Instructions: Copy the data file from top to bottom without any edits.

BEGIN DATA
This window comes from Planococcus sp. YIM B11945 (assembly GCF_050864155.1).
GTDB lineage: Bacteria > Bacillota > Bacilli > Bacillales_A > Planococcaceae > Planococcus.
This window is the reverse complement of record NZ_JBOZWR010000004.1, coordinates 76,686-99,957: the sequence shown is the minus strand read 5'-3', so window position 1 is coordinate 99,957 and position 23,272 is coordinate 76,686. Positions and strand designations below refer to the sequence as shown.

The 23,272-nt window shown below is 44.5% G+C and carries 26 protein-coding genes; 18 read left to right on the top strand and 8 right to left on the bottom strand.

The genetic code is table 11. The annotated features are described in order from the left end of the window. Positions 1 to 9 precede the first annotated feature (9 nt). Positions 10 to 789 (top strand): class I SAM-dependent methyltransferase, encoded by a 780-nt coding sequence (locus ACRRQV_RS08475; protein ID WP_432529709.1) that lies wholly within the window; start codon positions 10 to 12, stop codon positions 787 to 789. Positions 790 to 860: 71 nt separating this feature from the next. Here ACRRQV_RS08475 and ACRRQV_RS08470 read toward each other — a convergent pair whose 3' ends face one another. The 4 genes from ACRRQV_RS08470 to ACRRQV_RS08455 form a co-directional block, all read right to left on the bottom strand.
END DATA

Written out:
This window comes from Planococcus sp. YIM B11945 (assembly GCF_050864155.1).
GTDB lineage: Bacteria > Bacillota > Bacilli > Bacillales_A > Planococcaceae > Planococcus.
This window is the reverse complement of record NZ_JBOZWR010000004.1, coordinates 76,686-99,957: the sequence shown is the minus strand read 5'-3', so window position 1 is coordinate 99,957 and position 23,272 is coordinate 76,686. Positions and strand designations below refer to the sequence as shown.

The 23,272-nt window shown below is 44.5% G+C and carries 26 protein-coding genes; 18 read left to right on the top strand and 8 right to left on the bottom strand.

The genetic code is table 11. The annotated features are described in order from the left end of the window. Positions 1 to 9 precede the first annotated feature (9 nt). Positions 10 to 789 (top strand): class I SAM-dependent methyltransferase, encoded by a 780-nt coding sequence (locus ACRRQV_RS08475; protein ID WP_432529709.1) that lies wholly within the window; start codon positions 10 to 12, stop codon positions 787 to 789. Positions 790 to 860: 71 nt separating this feature from the next. Here ACRRQV_RS08475 and ACRRQV_RS08470 read toward each other — a convergent pair whose 3' ends face one another. The 4 genes from ACRRQV_RS08470 to ACRRQV_RS08455 form a co-directional block, all read right to left on the bottom strand.